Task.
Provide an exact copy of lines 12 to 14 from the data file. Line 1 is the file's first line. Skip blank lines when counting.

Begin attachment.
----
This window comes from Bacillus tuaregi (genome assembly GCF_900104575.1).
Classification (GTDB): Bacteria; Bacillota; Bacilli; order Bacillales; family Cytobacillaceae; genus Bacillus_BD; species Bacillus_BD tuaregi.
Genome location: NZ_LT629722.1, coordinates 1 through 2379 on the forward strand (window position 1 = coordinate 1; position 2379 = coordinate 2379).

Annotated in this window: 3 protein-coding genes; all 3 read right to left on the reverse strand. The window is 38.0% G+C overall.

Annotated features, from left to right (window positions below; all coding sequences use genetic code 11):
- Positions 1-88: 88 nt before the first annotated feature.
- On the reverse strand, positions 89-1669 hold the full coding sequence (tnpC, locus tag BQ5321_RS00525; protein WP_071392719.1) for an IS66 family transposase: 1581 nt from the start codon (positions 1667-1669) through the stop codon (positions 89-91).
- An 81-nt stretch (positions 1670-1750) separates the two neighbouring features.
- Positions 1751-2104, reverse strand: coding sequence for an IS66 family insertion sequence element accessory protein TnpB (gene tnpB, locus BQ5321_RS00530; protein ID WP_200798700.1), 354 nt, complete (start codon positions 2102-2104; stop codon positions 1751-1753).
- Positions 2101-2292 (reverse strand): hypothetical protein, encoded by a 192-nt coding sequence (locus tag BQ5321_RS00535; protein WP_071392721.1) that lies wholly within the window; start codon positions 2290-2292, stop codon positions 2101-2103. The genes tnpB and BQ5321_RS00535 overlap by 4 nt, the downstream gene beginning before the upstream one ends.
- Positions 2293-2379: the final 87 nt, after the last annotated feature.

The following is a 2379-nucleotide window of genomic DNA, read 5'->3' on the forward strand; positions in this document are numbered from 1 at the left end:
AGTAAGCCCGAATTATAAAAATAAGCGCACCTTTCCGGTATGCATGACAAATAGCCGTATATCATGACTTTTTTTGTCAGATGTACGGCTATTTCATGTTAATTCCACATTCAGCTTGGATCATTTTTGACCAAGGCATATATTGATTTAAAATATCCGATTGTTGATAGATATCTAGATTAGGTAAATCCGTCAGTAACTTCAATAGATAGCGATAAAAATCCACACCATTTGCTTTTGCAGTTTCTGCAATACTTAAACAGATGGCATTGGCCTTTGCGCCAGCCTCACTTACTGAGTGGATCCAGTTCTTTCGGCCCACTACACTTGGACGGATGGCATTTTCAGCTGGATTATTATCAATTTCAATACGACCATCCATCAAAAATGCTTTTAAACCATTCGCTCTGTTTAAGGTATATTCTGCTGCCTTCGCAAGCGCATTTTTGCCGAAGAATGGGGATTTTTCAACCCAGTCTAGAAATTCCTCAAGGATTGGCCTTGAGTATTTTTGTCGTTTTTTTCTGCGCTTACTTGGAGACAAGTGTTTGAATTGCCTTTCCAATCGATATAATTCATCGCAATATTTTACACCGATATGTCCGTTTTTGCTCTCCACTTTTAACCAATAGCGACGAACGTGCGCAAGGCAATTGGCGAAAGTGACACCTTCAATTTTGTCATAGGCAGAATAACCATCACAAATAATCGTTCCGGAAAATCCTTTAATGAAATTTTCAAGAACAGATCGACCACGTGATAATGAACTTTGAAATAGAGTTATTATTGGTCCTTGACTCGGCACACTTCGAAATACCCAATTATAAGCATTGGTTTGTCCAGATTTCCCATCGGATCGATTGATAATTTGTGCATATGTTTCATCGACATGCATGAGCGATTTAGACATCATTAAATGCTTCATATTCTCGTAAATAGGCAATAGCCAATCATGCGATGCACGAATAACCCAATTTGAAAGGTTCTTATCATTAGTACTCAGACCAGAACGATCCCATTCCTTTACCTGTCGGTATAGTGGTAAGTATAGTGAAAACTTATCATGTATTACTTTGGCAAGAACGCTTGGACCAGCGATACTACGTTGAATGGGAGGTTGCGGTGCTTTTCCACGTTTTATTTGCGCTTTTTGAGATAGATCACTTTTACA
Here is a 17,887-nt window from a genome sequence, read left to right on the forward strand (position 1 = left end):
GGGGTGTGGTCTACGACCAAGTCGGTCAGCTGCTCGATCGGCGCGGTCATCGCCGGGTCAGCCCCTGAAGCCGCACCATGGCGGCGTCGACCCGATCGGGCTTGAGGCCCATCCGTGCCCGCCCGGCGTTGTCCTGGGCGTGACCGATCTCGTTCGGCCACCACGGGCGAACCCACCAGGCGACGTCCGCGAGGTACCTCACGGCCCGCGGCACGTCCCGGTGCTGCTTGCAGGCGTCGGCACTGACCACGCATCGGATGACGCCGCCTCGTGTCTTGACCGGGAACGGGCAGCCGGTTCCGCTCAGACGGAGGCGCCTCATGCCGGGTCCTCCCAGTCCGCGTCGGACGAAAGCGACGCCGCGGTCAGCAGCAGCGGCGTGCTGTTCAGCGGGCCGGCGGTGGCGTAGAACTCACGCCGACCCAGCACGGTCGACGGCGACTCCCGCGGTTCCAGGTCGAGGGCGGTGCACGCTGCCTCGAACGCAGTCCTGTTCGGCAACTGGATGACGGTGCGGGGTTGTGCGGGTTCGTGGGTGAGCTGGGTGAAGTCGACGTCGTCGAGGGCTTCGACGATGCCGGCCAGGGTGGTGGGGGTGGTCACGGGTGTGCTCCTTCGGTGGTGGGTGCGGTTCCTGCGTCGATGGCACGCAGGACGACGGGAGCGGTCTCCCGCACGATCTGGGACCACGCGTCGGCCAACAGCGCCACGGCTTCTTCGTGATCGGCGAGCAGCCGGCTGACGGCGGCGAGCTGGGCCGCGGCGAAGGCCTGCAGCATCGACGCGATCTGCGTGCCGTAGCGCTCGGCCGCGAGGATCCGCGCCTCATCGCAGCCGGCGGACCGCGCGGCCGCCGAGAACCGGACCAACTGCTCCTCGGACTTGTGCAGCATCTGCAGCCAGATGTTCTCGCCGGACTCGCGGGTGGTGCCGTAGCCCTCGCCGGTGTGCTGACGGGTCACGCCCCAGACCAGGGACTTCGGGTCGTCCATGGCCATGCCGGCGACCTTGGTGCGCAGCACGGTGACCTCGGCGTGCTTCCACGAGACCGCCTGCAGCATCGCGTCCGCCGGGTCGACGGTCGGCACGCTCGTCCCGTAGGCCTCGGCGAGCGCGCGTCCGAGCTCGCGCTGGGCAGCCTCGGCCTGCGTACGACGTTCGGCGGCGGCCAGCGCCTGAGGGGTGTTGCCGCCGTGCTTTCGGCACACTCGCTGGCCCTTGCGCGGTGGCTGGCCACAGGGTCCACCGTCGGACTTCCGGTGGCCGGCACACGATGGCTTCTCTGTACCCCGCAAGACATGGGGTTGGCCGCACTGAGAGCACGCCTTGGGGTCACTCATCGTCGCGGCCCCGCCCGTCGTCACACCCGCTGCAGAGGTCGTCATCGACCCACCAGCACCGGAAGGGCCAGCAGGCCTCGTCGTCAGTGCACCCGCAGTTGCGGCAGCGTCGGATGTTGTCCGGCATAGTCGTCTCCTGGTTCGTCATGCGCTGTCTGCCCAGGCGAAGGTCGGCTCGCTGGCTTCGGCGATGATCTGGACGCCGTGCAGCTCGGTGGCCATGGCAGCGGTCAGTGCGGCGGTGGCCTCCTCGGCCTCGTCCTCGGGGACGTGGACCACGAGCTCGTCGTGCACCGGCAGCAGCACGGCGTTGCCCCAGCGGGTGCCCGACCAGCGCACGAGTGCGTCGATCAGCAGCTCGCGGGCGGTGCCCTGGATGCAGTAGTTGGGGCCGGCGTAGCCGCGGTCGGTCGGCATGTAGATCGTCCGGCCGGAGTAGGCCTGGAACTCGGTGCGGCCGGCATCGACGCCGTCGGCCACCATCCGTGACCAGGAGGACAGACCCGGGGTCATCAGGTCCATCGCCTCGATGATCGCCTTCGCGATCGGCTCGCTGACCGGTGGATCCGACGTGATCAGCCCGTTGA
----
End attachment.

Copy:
The following is a 2379-nucleotide window of genomic DNA, read 5'->3' on the forward strand; positions in this document are numbered from 1 at the left end:
AGTAAGCCCGAATTATAAAAATAAGCGCACCTTTCCGGTATGCATGACAAATAGCCGTATATCATGACTTTTTTTGTCAGATGTACGGCTATTTCATGTTAATTCCACATTCAGCTTGGATCATTTTTGACCAAGGCATATATTGATTTAAAATATCCGATTGTTGATAGATATCTAGATTAGGTAAATCCGTCAGTAACTTCAATAGATAGCGATAAAAATCCACACCATTTGCTTTTGCAGTTTCTGCAATACTTAAACAGATGGCATTGGCCTTTGCGCCAGCCTCACTTACTGAGTGGATCCAGTTCTTTCGGCCCACTACACTTGGACGGATGGCATTTTCAGCTGGATTATTATCAATTTCAATACGACCATCCATCAAAAATGCTTTTAAACCATTCGCTCTGTTTAAGGTATATTCTGCTGCCTTCGCAAGCGCATTTTTGCCGAAGAATGGGGATTTTTCAACCCAGTCTAGAAATTCCTCAAGGATTGGCCTTGAGTATTTTTGTCGTTTTTTTCTGCGCTTACTTGGAGACAAGTGTTTGAATTGCCTTTCCAATCGATATAATTCATCGCAATATTTTACACCGATATGTCCGTTTTTGCTCTCCACTTTTAACCAATAGCGACGAACGTGCGCAAGGCAATTGGCGAAAGTGACACCTTCAATTTTGTCATAGGCAGAATAACCATCACAAATAATCGTTCCGGAAAATCCTTTAATGAAATTTTCAAGAACAGATCGACCACGTGATAATGAACTTTGAAATAGAGTTATTATTGGTCCTTGACTCGGCACACTTCGAAATACCCAATTATAAGCATTGGTTTGTCCAGATTTCCCATCGGATCGATTGATAATTTGTGCATATGTTTCATCGACATGCATGAGCGATTTAGACATCATTAAATGCTTCATATTCTCGTAAATAGGCAATAGCCAATCATGCGATGCACGAATAACCCAATTTGAAAGGTTCTTATCATTAGTACTCAGACCAGAACGATCCCATTCCTTTACCTGTCGGTATAGTGGTAAGTATAGTGAAAACTTATCATGTATTACTTTGGCAAGAACGCTTGGACCAGCGATACTACGTTGAATGGGAGGTTGCGGTGCTTTTCCACGTTTTATTTGCGCTTTTTGAGATAGATCACTTTTACA
Here is a 17,887-nt window from a genome sequence, read left to right on the forward strand (position 1 = left end):